There is probably no more complex or broadly contentious issue in the U.S.-China economic relationship than that of trade. The main tensions in the U.S.-China trade relationship revolve around American critics blaming China’s huge trade imbalance with the United States for the loss of American manufacturing jobs, an imbalance made possible, critics say, by a host of “unfair trade practices” such as currency manipulation, protectionism, and intellectual property rights infringement.
China, which sees itself as a developing socialist economy that needs time and leeway to progress, accuses the Americans of hypocrisy of trying to contain China’s growth while benefiting from it, and of scape-goating China for America’s domestic economic problems and for Americans’ insatiable appetite for cheap goods. Reality, of course, is much more complex, but such complexities and nuances are often beyond the interests of a sound-bite driven media or an American public trying to cope with the very real dislocations and fears caused by job losses.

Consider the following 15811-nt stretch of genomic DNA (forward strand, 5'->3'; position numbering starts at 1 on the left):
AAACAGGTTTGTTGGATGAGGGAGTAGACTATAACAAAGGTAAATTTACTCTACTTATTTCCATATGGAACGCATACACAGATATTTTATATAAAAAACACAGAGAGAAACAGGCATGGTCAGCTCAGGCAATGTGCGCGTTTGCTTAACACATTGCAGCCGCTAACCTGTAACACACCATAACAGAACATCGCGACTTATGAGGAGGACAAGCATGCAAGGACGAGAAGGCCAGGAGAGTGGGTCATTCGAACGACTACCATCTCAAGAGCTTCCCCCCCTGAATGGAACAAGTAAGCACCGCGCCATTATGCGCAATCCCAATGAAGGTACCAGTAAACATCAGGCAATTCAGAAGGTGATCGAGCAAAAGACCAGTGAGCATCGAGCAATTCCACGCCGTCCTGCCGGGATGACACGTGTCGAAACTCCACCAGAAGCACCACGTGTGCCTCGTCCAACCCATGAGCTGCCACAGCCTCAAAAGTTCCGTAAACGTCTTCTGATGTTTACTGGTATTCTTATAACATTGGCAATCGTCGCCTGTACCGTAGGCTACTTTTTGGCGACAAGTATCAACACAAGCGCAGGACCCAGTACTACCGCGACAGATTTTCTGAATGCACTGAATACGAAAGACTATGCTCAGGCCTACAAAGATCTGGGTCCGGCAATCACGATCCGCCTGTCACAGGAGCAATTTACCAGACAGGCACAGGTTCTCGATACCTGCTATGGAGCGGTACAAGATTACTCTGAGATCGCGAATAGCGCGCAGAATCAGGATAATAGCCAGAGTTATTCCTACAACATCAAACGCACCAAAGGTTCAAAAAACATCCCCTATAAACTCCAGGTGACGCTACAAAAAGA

As the U.S. and China have become the world’s largest and 3rd largest trading economies (of individual countries), and each other’s second largest trading partners, it is imperative that we understand the details of how thoroughly interdependent the two countries have become. The stakes are too high to do otherwise.